National Hospital Discharge Survey and Air Quality Data from the U.S. Environmental Protection Agency
The National Center for Health Statistics (NCHS) has conducted the National Hospital Discharge Survey annually since 1965. The NHDS is a national probability survey designed to provide information on characteristics of inpatients discharged from non-Federal short-stay hospitals in the United States. Each year the NHDS collects data from a sample of approximately 300,000 inpatient records acquired from a national sample of about 500 hospitals. More information about the survey is available at the National Hospital Discharge Survey website.
NCHS has created data files with air pollution information, available from the Environmental Protection Agency, specifically designed to be linked to NHDS data files. The NHDS Pollution Exposure data files contain the NHDS admission dates and inpatient zip-code of residence with corresponding air pollution exposures. These air pollution exposures can be linked to in-house NHDS files by zip-code and admission date to obtain an analytic file with both air pollution exposures and discharge information. Because residential zip-code and admission date are in-house variables, the NHDS Pollution Exposure data files and the in-house NHDS data files are available through the NCHS Research Data Center (RDC). Information about the RDC is available at the Research Data Center website.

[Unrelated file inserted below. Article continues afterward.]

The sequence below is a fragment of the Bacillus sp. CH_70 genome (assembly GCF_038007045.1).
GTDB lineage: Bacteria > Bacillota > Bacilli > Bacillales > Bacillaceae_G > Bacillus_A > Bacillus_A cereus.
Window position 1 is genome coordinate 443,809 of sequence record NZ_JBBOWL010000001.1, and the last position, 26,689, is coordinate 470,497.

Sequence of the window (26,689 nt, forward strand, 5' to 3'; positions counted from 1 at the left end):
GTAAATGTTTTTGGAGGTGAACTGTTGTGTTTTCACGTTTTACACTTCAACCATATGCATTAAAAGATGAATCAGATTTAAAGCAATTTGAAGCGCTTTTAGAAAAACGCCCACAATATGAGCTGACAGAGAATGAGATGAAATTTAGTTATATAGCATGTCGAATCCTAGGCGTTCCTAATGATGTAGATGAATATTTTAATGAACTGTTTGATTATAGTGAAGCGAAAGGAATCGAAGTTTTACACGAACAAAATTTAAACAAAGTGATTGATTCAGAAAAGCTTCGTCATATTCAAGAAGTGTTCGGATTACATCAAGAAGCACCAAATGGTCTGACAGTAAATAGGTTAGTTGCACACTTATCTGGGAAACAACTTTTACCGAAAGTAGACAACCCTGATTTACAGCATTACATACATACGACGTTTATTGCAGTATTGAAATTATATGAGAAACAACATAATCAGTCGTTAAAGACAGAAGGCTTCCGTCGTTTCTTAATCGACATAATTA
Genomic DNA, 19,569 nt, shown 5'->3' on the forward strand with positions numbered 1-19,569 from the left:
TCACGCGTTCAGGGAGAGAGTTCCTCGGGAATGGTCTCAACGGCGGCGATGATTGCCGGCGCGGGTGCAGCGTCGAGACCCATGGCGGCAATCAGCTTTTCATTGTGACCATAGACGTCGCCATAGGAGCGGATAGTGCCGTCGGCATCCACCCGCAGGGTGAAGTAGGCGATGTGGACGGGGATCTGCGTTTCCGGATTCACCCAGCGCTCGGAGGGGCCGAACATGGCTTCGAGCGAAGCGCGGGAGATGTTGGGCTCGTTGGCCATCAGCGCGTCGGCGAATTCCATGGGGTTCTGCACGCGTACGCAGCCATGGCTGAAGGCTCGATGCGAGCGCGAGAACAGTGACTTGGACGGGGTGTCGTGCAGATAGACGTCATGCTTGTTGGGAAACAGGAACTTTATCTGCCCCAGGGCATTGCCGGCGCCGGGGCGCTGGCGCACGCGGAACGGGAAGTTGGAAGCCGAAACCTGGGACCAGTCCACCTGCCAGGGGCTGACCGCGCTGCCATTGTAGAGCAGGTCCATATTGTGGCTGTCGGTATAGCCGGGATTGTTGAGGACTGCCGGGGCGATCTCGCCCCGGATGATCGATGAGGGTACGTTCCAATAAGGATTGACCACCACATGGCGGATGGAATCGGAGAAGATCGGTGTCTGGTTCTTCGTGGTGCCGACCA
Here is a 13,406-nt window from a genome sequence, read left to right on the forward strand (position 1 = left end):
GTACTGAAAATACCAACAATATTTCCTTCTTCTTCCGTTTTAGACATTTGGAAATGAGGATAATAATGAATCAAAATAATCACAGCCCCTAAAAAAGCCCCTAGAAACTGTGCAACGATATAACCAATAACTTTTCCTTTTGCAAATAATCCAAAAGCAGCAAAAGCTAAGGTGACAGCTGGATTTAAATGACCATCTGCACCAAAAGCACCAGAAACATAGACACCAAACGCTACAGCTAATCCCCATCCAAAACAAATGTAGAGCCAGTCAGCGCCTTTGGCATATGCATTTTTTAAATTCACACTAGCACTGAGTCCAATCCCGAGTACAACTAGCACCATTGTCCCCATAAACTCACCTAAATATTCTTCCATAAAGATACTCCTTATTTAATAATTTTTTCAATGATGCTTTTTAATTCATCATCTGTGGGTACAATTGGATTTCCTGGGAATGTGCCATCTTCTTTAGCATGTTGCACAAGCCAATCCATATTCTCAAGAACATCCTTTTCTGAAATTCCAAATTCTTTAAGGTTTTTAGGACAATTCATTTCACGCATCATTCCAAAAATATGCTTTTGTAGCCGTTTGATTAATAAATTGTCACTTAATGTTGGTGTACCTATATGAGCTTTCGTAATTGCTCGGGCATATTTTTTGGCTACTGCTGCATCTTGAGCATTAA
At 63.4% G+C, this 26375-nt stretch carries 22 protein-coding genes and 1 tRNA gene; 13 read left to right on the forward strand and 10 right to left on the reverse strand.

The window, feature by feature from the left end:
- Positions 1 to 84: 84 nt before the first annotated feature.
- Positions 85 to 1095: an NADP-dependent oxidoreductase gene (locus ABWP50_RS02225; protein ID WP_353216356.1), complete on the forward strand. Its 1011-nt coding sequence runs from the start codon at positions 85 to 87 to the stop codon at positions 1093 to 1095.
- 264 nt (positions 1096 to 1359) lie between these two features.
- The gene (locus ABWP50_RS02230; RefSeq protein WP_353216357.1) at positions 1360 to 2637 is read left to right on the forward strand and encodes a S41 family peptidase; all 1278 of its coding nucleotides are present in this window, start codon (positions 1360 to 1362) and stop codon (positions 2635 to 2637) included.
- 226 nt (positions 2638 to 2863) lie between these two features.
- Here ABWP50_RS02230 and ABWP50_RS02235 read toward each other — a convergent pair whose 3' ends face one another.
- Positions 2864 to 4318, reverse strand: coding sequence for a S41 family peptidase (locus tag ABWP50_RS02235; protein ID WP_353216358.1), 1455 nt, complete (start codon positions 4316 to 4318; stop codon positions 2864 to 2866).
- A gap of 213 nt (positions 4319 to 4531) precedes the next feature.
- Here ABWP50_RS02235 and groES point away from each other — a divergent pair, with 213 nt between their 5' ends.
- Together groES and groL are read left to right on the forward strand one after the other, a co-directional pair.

Pollution measurements at air monitoring locations were obtained from the EPA. See Air Quality System (AQS) Data for Downloading to access that data.. For each discharge, pollution exposure measurements for seven days and six weeks prior to the date of admission were averaged from monitors within 20 and 5 miles of the geo-coded zip-code center. Exposures for carbon monoxide (CO), sulfur dioxide (SO2), nitrogen dioxide (NO2), ozone (O3) were averaged using distance weighting, where measurements from monitors closer to the zip-code center contributed more than those farther away. Averages for particles (PM2.5 and PM10) were calculated without distance weights because particulate matter is more homogeneously distributed. Because not all NHDS inpatients live near monitors, most discharge records will have missing values for one or more pollutants after linkage. More records have values for exposures calculated using 20-mile radii than using 5-mile radii.